Leaders articles

Lebanon’s new government: Get to work, gents (and lady)

Reading Time: 3 minutes Having spent the best part of a year trying to form a government, when the new Prime Minister Tammam Salam visited President Michel Sleiman in his Baabda Palace to announce the new Cabinet, he may have been feeling more pressure than excitement. The challenges facing the country are greater than at any time since the

Entrepreneurship: Beware a bubble

Reading Time: 2 minutes Last August, after much speculation Banque du Liban – Lebanon’s central bank – released Circular 331. The $400 million plan aimed at encouraging the country’s start-up sector by guaranteeing 75 percent of commercial banks’ investments in fledgling companies. The long-term aim was to boost Lebanon’s ‘knowledge economy’. Many in the startup world greeted it with

Risky business

Reading Time: 2 minutes No matter what some might say, the Beirut Stock Exchange is economically insignificant. Few companies are listed, with real estate giant Solidere and a handful of banks taking up the largest share of the market, and there has not been a new listing since the turn of the century. This sad state of affairs is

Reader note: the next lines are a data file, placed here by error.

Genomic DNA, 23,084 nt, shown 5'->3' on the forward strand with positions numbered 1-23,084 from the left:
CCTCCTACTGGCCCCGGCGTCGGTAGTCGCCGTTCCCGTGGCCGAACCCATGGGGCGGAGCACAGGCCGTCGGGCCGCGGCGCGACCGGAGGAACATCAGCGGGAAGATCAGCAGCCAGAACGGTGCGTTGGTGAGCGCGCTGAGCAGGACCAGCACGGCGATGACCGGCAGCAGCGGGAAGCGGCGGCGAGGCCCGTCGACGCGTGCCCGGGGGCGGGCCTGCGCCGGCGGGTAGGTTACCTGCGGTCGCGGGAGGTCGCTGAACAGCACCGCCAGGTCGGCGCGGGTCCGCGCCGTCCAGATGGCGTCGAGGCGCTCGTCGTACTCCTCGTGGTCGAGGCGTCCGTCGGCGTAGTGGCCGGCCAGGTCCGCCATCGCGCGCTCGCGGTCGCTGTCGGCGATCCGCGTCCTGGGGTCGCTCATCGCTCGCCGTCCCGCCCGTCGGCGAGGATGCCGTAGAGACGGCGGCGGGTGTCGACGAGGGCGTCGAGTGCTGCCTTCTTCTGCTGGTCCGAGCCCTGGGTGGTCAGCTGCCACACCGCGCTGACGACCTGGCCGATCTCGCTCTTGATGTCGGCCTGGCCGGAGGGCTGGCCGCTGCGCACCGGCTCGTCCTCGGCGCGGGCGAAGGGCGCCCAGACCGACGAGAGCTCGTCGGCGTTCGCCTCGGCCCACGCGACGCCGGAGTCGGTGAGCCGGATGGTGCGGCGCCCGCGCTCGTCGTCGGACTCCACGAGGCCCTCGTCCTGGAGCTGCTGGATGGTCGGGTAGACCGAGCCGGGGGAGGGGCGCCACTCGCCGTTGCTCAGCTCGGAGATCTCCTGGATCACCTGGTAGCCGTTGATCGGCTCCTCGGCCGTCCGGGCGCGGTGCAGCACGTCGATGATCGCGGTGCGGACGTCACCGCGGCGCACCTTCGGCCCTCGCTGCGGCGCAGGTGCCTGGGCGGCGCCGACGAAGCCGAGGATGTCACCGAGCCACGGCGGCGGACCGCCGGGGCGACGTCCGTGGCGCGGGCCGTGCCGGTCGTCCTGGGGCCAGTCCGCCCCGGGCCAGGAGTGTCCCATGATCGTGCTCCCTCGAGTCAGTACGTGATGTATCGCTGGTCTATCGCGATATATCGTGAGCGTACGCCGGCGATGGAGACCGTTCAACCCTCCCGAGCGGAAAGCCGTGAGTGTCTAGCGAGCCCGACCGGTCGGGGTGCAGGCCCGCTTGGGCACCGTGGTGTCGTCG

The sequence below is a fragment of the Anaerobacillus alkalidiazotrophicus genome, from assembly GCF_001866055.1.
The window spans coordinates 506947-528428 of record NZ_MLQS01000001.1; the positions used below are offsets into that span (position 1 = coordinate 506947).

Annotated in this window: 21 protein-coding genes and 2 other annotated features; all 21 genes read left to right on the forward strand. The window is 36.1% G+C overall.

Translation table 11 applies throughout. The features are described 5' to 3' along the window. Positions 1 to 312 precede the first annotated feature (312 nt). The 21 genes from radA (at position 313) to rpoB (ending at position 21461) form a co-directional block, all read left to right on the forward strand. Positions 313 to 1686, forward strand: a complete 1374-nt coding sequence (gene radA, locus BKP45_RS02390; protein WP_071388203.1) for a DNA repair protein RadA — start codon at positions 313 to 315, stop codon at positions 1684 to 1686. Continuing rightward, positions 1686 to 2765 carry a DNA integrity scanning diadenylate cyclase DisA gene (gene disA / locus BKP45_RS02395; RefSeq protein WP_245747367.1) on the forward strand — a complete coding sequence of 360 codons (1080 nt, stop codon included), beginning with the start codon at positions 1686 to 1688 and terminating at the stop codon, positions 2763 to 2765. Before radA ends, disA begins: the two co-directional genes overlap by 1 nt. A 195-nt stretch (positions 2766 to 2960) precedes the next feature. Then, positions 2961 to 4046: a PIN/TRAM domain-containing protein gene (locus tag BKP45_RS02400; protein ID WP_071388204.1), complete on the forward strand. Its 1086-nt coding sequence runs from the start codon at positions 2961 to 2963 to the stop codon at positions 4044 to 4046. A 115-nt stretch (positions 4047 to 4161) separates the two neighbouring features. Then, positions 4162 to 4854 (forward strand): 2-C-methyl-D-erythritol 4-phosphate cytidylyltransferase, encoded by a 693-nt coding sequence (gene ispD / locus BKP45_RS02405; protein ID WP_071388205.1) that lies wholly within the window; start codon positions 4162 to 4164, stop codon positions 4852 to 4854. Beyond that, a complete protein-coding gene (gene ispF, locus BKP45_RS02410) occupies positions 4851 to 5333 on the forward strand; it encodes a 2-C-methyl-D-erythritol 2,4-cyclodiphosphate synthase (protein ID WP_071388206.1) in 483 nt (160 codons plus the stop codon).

Need for transparency in $3 billion LAF grant

Reading Time: 2 minutes Saudi Arabia’s pledge to support the Lebanese Armed Forces (LAF) to the tune of $3 billion over the next five years should be cautiously welcomed. The army is one of the few genuinely cross-sectarian bodies in this divided country and enjoys widespread support. In 2013 a study by the Norwegian research company FAFO found that

Corporate responsibility is everyone’s duty

Reading Time: 2 minutes It is not easy these days to find companies that are expanding in Lebanon. Uncertainty rules the economic climate and the only thing safely said about this year’s business prospects is that there are so many variables that macroeconomic forecasts are even shakier than in ‘normal’ times. But there are corporate examples for optimism —

Time for a government

Reading Time: 2 minutes For the past 10 months, Lebanon has been without a government. The caretaker cabinet has proved completely incapable of responding to the country’s two major ongoing challenges — the influx of 900,000 Syrian refugees fleeing their country’s civil war and a striking downturn in security conditions. Since Christmas alone, Lebanon has seen four car bombs.